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What flows around comes around
Why human actions on land can threaten the quality of water in lakes
- Researchers investigate how harmful substances can travel from land into water and throughout systems of lakes. This has implications for drinking water, food, and other ecosystem services.
- Displaying this process using aquatic ecosystem models, researchers demonstrate how substances can travel on a regional scale through water flow and organism movement, often mediated by humans.
- The study emphasises how it is crucial to regulate pollutants from agriculture and other industries on land that jeopardise water quality.
Luna Leopold was on to something when he said “Water is the most critical resource issue of our lifetime and our children’s lifetime. The health of our waters is the principal measure of how we live on the land.” The renowned US hydrologist captures how the way we live on land affects the condition of water. This is evident in modern agriculture, where pesticides and fertilisers are used to meet the demands of an expanding population. This often results in hazardous chemicals seeping into soil and surface water, affecting the quality of drinking water and food.
But how can we trace the journey of substances on land into connected water ecosystems? An international group of researchers including centre researcher Jan Kuiper might have an answer.
In a study published in Current Opinion in Environmental Sustainability, Kuiper and his colleagues demonstrate how water pathways downstream and organisms traveling upstream can transport energy, nutrients, and substances from local to regional levels. Sven Teurlincx from the Netherlands Institute of Ecology was the lead author.
We argue that aquatic ecosystem models can provide a process-based understanding of how these transports by water and organisms as vectors affect – and are affected by – ecosystem state and functioning in networks of connected lakes.
Sven Teurlincx, lead author
Where water flows, energy goes
Considering the discovery that lakes are connected on a regional scale, the authors indicate that threats to aquatic ecosystems can be local, but often act on a regional scale. In this way, altering the condition of one body of water can lead to a ripple effect throughout the regional network of lakes.
As an example of this process, the researchers indicate that energy is transferred via water flow. A strong current can cause uprooting of aquatic plants, influencing the competitive balance with phytoplankton and impacting aquatic life downstream.
Substances that flow through these networks, such as high levels of the nutrients phosphorous and nitrogen, can lead to eutrophication of water systems. Pesticides, fertilisers, and pharmaceuticals add to the list of substances that pollute lake networks. This is where human actions on land can impact water systems and spread throughout a region.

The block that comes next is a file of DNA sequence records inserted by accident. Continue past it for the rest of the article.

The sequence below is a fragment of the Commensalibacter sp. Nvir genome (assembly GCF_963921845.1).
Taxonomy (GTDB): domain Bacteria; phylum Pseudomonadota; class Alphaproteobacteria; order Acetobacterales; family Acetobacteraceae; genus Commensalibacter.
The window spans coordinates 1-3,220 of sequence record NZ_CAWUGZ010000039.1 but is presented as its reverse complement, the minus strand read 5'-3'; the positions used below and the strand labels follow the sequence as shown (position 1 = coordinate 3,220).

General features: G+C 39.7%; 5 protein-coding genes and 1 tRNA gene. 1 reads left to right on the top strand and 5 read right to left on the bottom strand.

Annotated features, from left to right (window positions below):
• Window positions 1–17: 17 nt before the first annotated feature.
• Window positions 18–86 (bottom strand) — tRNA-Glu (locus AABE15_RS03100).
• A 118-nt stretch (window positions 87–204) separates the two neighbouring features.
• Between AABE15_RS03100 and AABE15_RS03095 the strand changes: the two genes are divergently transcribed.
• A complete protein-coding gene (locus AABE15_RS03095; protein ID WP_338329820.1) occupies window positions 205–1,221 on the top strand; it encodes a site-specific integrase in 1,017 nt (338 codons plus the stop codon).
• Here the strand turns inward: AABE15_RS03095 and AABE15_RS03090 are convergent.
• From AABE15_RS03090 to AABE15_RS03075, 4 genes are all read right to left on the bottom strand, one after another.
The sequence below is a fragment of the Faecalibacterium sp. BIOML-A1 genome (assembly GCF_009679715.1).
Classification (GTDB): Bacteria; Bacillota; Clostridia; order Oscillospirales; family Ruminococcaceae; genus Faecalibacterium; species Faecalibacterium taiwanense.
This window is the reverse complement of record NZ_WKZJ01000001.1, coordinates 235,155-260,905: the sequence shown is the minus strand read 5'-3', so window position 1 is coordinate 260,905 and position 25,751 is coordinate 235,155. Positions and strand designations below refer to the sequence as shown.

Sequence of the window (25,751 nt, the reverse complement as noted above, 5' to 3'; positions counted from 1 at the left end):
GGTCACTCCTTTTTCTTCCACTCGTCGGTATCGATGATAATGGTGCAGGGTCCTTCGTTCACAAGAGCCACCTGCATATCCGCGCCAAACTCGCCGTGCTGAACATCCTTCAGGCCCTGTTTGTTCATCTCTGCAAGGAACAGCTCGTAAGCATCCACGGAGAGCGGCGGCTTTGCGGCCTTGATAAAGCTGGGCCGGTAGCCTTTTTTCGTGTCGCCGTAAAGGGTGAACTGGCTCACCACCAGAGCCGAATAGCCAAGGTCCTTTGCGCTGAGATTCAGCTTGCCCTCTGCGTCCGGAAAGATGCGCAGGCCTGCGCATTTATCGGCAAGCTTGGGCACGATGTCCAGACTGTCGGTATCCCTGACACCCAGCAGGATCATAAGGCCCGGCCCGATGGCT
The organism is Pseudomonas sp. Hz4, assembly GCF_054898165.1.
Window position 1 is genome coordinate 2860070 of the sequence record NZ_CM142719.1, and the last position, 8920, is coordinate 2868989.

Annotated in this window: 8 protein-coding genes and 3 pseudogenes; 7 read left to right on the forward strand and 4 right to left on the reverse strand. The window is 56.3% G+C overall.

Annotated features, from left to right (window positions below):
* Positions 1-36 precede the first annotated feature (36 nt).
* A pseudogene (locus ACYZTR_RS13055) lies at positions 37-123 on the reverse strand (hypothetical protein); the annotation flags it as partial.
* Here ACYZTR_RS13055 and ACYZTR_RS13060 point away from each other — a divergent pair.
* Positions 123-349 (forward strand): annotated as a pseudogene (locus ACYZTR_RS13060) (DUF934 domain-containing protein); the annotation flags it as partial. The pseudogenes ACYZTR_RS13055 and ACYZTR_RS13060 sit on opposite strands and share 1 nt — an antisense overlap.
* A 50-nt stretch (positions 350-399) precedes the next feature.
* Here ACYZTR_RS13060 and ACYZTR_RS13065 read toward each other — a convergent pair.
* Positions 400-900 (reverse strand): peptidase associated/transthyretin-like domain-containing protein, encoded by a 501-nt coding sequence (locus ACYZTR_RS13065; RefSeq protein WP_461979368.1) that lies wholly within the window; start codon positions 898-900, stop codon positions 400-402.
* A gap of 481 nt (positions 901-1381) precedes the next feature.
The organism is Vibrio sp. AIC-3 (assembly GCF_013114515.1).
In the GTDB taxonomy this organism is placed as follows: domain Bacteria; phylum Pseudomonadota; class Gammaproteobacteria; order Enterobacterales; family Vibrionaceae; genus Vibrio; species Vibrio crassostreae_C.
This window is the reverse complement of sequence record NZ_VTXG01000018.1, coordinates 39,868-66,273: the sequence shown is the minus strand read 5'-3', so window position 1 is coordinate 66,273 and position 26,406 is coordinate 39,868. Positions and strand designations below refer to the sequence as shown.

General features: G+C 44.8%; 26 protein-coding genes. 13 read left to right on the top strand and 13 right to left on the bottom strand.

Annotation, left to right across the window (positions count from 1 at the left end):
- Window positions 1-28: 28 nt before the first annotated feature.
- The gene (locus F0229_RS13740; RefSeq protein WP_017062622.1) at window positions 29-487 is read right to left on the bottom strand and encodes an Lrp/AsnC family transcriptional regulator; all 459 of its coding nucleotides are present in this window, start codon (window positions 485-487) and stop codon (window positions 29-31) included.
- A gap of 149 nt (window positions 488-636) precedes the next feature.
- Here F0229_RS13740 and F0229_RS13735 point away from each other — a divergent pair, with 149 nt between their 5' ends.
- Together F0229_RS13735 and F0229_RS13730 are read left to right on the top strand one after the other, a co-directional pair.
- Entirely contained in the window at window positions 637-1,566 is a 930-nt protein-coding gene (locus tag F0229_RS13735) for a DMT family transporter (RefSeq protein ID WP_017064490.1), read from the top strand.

The study’s authors add that even birds, fish, and wind can transport nutrients and plants against the flow and throughout different water systems. This also adds to the exchange of energy and substances between lakes, as a reason behind changes in their ecological conditions.
From life on land to life below water
To help visualise this interconnected system of lakes, researchers suggest using coupled transport models and aquatic ecosystem models (AEMs). This way of modelling lake systems highlights the reality of water contamination and stresses the importance of regulating pollution in the catchment. Setting a standard for preventing toxins above a certain level is crucial for protecting water quality and biodiversity.
The authors note that “Understanding and predicting these exchanges in a catchment context with process-based AEMs will help to manage aquatic ecosystems, set policy targets at the catchment scale and continue to benefit from the services that ecosystems provide.”
Through this interconnected systems approach, it becomes clear that life on land has implications for the quality of water. The researchers conclude by expanding on the impact of substances traveling through integrated water networks: “To exemplify this in the context of the water–food–energy nexus, fertiliser and pesticide application for food production leads to the eutrophication and toxification of aquatic ecosystems.”
The researchers investigated how energy, substances, and biota flow through networks of aquatic ecosystems. They provide a perspective on how to quantify these exchanges using aquatic ecosystem models (AEMs) on a catchment scale. The authors argue that transport throughout a catchment can be modelled according to either a unidirectional flow where the ecological state is stable (requiring one AEM to model), a unidirectional flow with varying ecological states among lakes (requiring multiple AEMs to model), or bi-directional flows where water, substances and organisms may move in all directions (requiring coupled transport and AEMs). The researchers illustrate these modelling processes through schemas that map the flow of energy, substances, and organisms, and the implications this has for aquatic ecosystems as a whole.
Teurlincx, S., van Wijk, D., Mooij, W.M., Kuiper, J., et.al. 2019. A perspective on water quality in connected systems: modelling feedback between upstream and downstream transport and local ecological processes. Current Opinion in Environmental Sustainability Volume 40, October 2019, Pages 21-29
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